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Reuters/Stringer
The collected works of Hu Yaobang.

China is officially honoring a reformer today whose death sparked the Tiananmen Square protests

Zheping Huang
By Zheping Huang

Reporter

Today is the 100th anniversary of the birth of Hu Yaobang, the reformist Chinese official whose death triggered the wave of student protests in Tiananmen Square that ended in the deadly June 4, 1989 crackdown. Rather than ignoring the occasion, though, China is officially remembering Hu with speeches and symposiums.

China’s president and general secretary of the Communist Party Xi Jinping attended an official commemoration (link in Chinese) for Hu at the Great Hall of the People in Beijing today as he returned to the capital Thursday (Nov. 19) after attending the APEC summit in the Philippines.

Although Hu now commands respect from the highest level of government, the party earlier condemned him for tolerating “bourgeois liberalization.” His legacy on economic reforms and anti-corruption are in tune with Xi Jinping’s own. But as a liberal and non-dogmatic leader, Hu is hardly a perfect political symbol for Xi’s government to promote, as it continues to exert tight controls on ideology and freedom of speech.

This contradiction is reflected in how the party has spoken of him since he was forced to resign from the position of general secretary in 1987. After having clashes with Deng Xiaoping and other Party elders on economic and political reforms, Hu’s political opponents claimed Hu’s “laxness” and “bourgeois liberalization” led to and worsened a 1986 student pro-democracy protest in Tiananmen Square. At the time he confessed to so-called “mistakes on major issues of political policy,” but the party has never reiterated his mistakes ever since then.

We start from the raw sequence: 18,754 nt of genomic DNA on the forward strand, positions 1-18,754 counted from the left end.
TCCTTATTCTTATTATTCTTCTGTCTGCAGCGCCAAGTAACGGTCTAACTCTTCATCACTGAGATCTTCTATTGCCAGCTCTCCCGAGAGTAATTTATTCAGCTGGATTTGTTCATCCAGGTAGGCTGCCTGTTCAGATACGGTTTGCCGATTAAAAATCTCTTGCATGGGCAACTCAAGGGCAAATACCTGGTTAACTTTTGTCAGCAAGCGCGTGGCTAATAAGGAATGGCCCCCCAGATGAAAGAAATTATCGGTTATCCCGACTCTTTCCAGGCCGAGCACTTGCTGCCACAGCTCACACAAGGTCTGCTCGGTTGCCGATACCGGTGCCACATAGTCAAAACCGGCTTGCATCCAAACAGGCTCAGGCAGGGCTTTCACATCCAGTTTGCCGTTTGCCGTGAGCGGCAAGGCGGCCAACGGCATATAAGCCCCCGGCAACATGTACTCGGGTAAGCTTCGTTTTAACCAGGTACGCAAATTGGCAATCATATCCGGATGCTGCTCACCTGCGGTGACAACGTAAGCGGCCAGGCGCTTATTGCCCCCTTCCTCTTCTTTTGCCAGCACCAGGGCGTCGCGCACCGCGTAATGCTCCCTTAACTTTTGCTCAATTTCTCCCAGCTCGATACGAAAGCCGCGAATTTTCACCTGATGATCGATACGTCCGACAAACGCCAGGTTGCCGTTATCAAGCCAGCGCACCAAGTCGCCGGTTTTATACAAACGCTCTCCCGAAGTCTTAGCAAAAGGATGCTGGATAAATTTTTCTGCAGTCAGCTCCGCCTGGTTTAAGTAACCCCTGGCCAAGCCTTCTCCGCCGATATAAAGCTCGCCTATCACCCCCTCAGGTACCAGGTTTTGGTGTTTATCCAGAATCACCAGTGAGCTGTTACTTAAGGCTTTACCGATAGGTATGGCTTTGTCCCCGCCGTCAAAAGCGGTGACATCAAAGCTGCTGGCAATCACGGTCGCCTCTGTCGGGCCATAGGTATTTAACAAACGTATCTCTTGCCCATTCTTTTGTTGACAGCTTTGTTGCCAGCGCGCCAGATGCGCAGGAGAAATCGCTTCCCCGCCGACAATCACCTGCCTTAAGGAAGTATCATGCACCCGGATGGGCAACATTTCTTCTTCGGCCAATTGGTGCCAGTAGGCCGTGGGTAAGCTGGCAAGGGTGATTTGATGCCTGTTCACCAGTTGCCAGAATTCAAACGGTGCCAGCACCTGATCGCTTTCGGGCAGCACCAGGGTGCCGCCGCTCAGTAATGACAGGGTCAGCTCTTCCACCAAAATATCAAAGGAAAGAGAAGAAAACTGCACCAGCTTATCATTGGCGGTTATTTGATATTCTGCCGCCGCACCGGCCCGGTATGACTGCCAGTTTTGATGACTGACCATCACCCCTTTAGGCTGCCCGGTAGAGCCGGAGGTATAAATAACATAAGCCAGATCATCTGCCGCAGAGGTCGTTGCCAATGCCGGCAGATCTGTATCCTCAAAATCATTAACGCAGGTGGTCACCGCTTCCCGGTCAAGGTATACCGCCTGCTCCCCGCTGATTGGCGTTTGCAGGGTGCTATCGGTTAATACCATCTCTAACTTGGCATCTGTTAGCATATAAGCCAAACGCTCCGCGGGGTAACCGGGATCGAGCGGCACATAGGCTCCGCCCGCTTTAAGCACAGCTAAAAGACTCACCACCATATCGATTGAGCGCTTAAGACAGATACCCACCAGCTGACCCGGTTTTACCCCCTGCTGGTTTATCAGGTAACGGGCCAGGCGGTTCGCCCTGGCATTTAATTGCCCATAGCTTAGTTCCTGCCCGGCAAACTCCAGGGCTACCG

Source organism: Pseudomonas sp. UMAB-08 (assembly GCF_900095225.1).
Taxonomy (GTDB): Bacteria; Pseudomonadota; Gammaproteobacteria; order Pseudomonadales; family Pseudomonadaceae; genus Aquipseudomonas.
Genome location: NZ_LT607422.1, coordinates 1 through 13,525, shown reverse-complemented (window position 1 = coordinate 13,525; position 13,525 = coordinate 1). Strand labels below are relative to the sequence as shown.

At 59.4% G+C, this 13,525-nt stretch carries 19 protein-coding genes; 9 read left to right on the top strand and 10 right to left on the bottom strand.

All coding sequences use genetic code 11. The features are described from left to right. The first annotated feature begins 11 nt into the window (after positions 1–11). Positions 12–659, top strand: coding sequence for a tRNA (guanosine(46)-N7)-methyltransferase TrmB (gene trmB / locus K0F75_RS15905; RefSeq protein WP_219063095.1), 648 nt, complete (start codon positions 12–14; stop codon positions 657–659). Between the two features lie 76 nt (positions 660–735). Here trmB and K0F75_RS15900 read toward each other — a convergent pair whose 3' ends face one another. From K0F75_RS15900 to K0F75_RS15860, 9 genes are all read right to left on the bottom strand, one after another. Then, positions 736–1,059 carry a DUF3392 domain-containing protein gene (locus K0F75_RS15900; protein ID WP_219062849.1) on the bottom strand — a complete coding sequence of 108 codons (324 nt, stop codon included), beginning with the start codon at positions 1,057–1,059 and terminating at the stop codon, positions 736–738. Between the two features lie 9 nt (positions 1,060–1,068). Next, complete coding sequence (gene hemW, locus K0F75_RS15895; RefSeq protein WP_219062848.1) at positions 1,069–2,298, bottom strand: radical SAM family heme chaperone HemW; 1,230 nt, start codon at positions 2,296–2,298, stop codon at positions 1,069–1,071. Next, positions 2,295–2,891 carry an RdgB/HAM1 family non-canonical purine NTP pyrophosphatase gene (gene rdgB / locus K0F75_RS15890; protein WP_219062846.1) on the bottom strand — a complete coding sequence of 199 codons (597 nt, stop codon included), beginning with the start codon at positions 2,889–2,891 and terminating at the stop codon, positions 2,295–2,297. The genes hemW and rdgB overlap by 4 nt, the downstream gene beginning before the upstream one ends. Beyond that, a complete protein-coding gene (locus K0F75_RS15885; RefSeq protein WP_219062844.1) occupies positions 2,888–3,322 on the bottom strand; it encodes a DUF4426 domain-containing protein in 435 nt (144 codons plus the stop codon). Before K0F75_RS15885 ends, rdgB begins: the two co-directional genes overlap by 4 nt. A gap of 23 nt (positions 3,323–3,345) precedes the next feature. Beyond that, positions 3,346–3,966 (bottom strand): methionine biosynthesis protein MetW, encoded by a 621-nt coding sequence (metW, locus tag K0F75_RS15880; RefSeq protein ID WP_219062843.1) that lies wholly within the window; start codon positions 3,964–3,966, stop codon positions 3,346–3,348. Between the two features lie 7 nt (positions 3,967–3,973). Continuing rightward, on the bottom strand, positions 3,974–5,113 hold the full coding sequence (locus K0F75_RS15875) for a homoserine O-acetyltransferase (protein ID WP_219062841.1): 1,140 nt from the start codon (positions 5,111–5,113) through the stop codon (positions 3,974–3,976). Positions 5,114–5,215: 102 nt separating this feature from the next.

After Hu died of a heart attack in April, 1989, thousands of Chinese students rallied on the streets to mourn him. The mourning transformed into the Tiananmen pro-democracy movement. A military crackdown on June 3 and June 4 led killed hundreds, and possibly thousands, of demonstrators.

Hu’s name became taboo after that. The Communist Party held any official commemoration until 16 years after his death. On the 90th anniversary of his birth in 2005, a memorial event was held at the Great Hall of the People with then-premier Wen Jiabao and vice-president Zeng Qinghong. Though then-president Hu Jintao sanctioned holding the memorial early that year, he didn’t attend the event.

There has been more openness about Hu in recent years—with Chinese netizens commemorating him on the Chinese microblogging site Weibo without being censored, and state-backed media publishing eulogies and stories on his legacy.

This year things seem more open than ever. Two days before his memorial, an editorial (link in Chinese) published on the state-run tabloid Global Times wrote the party was not incorrect in dismissing Hu at the time. But his”brilliant image,” the editorial wrote, has been going through “the whole process of China’s reform and opening-up,” which is “both admirable, and making people have all sorts of feelings.”

Hu’s hometown Hunan province held memorials earlier this week, as well as Jiangxi province where he was buried. On Nov. 16, China’s top Communist Party school held a memorial in Beijing.

A collection of Hu’s speeches and writings—many are seen by the public for the first time—was published on Nov. 19. These sorts of books about departed Chinese leaders are carefully chosen and endorsed by the party.

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